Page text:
The government is planning to abolish bearer shares issued by public limited companies (known as sociedades anónimas, or SA, in Portuguese), so as to be in line with the requirements of the Global Forum on Transparency and Exchange of Information for Tax Purposes, as part of its efforts to crack down on money laundering and terrorist financing.
A press conference about the issue, co-hosted by Law Reform and International Law Bureau (DSRJDI) Deputy Director Chou Kam Chon, DSRJDI official Lam Wai Lon, Finance Services Bureau (DSF) Deputy Director Stephen Iong Kong Leong and DSF official Kuok Iat Hoi, was held Thursday on the DSRJDI premises in Nape.
According to an investment education website, a “bearer share” is “an equity security that is wholly owned by whoever holds the physical stock certificate. The issuing firm neither registers the owner of the stock, nor does it track transfers of ownership. The company disperses dividends to bearer shares when a physical coupon is presented to the firm”.
The Global Forum, of which Macau is a member, was created in the early 2000s and works under the Paris-based Organisation for Economic Co-operation and Development (OECD).
According to the government’s public consultation document, Macau has to implement a number of convention modes as required by the Global Forum as part of international efforts to crack down on money laundering and terrorist financing. The Global Forum carried out its first-stage and second-stage assessments in 2011 and last year on Macau concerning progress the city was making in implementing the conventions. Macau passed the two assessments.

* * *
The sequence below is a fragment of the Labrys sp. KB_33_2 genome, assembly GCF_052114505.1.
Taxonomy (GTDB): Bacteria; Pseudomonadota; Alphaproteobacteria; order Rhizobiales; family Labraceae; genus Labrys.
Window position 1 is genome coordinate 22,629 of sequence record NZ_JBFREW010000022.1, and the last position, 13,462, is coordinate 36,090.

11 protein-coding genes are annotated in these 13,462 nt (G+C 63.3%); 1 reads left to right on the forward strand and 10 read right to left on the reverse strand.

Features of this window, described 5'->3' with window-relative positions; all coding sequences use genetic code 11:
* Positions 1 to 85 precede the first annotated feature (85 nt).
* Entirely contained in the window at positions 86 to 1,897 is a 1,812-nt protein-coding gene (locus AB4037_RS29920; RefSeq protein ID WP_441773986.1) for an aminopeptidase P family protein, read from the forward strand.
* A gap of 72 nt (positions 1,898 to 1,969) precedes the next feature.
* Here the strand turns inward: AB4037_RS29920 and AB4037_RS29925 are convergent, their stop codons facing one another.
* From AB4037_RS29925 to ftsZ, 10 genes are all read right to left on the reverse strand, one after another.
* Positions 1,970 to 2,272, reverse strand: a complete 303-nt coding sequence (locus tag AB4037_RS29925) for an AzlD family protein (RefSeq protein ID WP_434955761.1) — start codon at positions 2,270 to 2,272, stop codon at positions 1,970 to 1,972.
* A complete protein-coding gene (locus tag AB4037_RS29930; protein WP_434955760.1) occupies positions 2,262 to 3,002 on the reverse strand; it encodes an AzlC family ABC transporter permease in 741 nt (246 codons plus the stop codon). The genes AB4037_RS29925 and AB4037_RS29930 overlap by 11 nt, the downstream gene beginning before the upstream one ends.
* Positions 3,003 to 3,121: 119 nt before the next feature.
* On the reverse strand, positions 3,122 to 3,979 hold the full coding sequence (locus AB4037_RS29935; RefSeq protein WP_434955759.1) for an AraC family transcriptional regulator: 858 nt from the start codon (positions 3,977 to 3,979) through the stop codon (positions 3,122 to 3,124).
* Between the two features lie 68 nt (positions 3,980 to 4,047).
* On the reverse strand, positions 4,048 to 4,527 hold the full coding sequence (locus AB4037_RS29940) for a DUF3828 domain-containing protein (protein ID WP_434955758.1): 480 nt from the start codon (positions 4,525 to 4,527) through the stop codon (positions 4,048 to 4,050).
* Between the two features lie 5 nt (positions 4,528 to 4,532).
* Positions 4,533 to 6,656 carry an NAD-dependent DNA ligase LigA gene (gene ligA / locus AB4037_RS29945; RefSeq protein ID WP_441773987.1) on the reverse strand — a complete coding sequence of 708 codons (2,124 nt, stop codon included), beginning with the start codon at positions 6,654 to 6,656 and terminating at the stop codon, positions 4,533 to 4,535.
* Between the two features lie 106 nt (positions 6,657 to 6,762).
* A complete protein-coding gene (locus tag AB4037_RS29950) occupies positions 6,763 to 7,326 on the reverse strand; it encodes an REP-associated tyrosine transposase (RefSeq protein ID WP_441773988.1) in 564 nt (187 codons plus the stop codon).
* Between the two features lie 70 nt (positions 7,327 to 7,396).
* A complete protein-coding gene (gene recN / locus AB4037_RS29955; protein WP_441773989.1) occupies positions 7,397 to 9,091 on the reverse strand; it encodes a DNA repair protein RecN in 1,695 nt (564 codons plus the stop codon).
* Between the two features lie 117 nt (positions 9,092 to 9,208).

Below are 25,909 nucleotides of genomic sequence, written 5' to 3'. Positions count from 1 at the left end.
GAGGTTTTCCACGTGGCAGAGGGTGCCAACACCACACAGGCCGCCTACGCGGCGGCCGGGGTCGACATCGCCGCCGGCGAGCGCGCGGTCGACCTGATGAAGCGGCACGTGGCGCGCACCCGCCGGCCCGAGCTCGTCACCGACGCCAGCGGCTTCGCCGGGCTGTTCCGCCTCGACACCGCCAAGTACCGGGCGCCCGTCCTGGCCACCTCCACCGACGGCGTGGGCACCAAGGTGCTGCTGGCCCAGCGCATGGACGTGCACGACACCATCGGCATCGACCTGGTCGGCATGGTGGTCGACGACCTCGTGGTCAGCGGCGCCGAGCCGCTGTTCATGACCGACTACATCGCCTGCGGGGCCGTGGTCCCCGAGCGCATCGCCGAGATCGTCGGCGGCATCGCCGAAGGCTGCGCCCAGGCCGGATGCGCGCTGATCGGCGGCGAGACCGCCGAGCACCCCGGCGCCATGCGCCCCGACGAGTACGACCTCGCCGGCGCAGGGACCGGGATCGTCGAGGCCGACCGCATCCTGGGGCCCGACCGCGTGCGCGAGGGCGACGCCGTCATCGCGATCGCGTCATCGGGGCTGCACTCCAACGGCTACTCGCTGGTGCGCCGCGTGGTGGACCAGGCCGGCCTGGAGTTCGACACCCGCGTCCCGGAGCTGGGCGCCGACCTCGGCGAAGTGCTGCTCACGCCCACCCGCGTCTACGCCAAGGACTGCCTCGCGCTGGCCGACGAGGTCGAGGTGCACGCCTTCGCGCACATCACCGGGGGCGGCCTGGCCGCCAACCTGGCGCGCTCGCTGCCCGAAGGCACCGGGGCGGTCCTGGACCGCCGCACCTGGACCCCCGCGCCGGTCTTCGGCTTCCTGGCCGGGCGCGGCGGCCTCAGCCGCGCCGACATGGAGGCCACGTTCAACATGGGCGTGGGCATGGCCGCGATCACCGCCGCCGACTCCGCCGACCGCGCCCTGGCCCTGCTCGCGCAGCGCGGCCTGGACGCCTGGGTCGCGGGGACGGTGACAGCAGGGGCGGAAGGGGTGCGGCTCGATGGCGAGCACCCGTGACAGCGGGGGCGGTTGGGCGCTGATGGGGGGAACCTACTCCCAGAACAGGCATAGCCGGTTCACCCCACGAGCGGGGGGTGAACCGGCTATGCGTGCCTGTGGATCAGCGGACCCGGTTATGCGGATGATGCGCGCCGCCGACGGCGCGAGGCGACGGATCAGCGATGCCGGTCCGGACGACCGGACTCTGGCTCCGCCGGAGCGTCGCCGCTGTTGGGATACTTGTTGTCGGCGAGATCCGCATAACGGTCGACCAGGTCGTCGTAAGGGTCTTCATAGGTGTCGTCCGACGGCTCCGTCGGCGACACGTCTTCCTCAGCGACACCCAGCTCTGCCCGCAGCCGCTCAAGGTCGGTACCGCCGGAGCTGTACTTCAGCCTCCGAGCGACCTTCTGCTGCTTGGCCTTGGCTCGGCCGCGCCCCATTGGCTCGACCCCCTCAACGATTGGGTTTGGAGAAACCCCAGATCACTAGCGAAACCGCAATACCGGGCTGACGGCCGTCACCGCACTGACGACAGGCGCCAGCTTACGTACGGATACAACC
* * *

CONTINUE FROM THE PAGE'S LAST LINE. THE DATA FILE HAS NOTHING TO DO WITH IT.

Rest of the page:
According to the public consultation document, the Global Forum pointed out that as outsiders are not able to know the identities of the owners of bearer shares under any circumstances, this kind of shares foster money laundering and terrorist financing to be carried out more easily. The Global Forum required Macau to solve the issue before the third-stage assessment in 2016.
According to the Macau Commercial Code, public limited companies are allowed to issue either registered shares or bearer shares, Chou said, adding that the government is proposing the abolition of bearer shares so as to be in line with international norms.
According to Iong, as of August this year there were 125 public limited companies allowed to issue bearer shares in Macau.
Iong said that more and more countries or regions have abolished bearer shares. “Bearer shares are such that no one knows who owns them [issued by a company], it makes it easy for someone to launder money or finance terrorism. The transfer of ownership of bearer shares is easy as there is no registration. There is an international trend of higher transparency in which any owners of any shares [issued by a company] can be revealed.”
Iong admitted that Macau lags behind the rest of the world in cutting off possible illegal funding. He said therefore Macau had to “catch up” to ensure that the city will be able to pass the third-stage assessment.
Iong said that if Macau cannot pass the assessment, it would “affect the international image of Macau”.
The consultation will end on November 8.
Any amendment to the Commercial Code must be passed by the Legislative Assembly (AL).